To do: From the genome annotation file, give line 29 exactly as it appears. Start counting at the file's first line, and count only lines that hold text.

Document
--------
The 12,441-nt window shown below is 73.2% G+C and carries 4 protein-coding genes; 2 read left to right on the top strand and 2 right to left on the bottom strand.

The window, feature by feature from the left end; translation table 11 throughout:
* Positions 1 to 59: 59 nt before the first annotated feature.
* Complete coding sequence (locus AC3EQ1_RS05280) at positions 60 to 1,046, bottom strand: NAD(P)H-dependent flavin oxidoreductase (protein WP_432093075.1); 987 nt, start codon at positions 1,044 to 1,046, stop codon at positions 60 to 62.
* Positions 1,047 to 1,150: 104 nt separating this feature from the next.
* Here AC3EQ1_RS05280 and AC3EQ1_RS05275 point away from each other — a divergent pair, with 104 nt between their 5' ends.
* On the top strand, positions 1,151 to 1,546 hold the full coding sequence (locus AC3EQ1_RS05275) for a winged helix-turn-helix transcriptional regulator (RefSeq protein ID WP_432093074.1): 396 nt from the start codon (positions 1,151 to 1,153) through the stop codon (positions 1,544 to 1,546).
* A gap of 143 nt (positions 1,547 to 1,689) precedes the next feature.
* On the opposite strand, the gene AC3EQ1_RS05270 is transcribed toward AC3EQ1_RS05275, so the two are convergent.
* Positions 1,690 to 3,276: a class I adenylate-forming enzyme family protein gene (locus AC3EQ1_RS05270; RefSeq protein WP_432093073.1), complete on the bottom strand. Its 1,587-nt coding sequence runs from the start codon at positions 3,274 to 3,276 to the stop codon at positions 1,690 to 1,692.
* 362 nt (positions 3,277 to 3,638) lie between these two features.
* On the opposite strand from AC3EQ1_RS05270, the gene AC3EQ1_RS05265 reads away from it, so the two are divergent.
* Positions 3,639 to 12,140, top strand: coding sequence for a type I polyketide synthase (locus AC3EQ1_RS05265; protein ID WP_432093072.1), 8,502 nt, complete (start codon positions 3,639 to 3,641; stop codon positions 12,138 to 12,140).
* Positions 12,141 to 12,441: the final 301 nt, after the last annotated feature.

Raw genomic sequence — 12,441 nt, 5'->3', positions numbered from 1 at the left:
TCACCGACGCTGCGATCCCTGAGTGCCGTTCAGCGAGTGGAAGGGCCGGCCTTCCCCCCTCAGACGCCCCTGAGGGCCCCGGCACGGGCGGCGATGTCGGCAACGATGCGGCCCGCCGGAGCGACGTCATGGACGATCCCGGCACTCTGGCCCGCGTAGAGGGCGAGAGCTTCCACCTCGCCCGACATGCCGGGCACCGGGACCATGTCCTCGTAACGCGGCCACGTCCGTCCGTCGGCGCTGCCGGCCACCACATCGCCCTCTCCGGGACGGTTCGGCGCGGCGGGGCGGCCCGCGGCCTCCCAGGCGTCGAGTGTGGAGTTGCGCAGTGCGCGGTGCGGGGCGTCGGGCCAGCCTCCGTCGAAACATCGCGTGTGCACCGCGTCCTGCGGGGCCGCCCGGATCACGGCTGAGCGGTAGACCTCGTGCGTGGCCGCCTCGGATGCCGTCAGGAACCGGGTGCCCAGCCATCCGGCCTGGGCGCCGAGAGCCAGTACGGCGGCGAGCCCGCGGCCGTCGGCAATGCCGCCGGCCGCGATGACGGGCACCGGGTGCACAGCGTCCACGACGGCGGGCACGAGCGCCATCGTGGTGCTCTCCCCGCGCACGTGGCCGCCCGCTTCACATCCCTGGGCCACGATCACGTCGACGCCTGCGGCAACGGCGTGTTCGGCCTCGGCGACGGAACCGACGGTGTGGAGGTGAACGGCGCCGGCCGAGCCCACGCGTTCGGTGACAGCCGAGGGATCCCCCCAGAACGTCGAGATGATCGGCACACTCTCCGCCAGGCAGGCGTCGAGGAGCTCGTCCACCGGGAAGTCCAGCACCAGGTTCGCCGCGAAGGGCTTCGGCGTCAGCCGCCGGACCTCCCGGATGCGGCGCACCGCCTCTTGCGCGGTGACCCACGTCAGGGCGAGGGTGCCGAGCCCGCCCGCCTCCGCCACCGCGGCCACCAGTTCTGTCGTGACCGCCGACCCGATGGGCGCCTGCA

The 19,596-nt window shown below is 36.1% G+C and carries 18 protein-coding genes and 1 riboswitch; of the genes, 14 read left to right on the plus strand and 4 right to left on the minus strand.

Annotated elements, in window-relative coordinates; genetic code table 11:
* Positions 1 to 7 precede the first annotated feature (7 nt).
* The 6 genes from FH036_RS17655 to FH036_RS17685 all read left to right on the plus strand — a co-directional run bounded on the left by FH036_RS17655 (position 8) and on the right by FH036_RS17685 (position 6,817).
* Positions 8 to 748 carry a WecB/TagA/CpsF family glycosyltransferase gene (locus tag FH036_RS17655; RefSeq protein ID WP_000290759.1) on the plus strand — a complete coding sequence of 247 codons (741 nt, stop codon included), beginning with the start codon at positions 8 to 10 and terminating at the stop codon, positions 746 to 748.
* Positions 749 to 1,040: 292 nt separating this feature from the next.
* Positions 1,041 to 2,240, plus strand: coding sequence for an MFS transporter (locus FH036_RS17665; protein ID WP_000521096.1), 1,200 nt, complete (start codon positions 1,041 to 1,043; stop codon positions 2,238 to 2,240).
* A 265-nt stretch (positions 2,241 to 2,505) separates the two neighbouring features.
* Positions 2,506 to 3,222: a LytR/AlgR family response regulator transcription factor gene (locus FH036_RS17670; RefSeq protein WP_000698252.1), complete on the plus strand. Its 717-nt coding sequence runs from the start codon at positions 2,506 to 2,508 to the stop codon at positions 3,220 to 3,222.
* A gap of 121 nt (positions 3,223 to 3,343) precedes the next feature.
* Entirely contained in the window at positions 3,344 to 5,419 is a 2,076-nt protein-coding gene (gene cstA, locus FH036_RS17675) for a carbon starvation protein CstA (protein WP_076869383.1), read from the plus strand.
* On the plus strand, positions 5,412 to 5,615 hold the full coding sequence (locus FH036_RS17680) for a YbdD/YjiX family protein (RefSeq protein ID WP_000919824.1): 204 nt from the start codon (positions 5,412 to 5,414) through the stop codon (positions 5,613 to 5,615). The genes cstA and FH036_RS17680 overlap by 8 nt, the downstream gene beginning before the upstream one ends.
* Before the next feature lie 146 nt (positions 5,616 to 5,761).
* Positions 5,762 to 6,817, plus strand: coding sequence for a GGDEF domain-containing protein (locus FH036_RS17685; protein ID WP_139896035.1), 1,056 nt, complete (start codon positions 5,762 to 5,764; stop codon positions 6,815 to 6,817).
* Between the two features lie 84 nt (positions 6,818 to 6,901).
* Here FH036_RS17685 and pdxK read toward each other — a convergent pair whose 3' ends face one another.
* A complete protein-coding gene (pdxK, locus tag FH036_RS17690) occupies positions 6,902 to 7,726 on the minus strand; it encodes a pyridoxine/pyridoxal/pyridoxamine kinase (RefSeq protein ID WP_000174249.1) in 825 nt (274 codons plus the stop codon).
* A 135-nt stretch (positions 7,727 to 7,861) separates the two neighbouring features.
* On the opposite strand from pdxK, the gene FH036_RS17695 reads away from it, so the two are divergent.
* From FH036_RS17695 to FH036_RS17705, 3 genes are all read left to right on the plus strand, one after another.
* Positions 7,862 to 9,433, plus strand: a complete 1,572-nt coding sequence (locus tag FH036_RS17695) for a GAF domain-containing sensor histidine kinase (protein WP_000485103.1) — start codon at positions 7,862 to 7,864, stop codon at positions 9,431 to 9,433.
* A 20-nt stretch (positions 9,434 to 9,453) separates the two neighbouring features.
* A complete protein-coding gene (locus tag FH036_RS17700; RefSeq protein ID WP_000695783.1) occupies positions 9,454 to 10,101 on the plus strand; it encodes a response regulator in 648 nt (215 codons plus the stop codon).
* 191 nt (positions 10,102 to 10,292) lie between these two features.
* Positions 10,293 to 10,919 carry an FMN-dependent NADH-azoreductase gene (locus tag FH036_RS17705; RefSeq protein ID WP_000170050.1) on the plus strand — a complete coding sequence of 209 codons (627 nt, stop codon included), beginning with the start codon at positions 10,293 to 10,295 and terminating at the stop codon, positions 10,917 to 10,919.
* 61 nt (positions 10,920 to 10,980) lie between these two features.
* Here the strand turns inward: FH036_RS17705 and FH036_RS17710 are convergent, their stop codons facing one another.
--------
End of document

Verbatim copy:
* Before the next feature lie 146 nt (positions 5,616 to 5,761).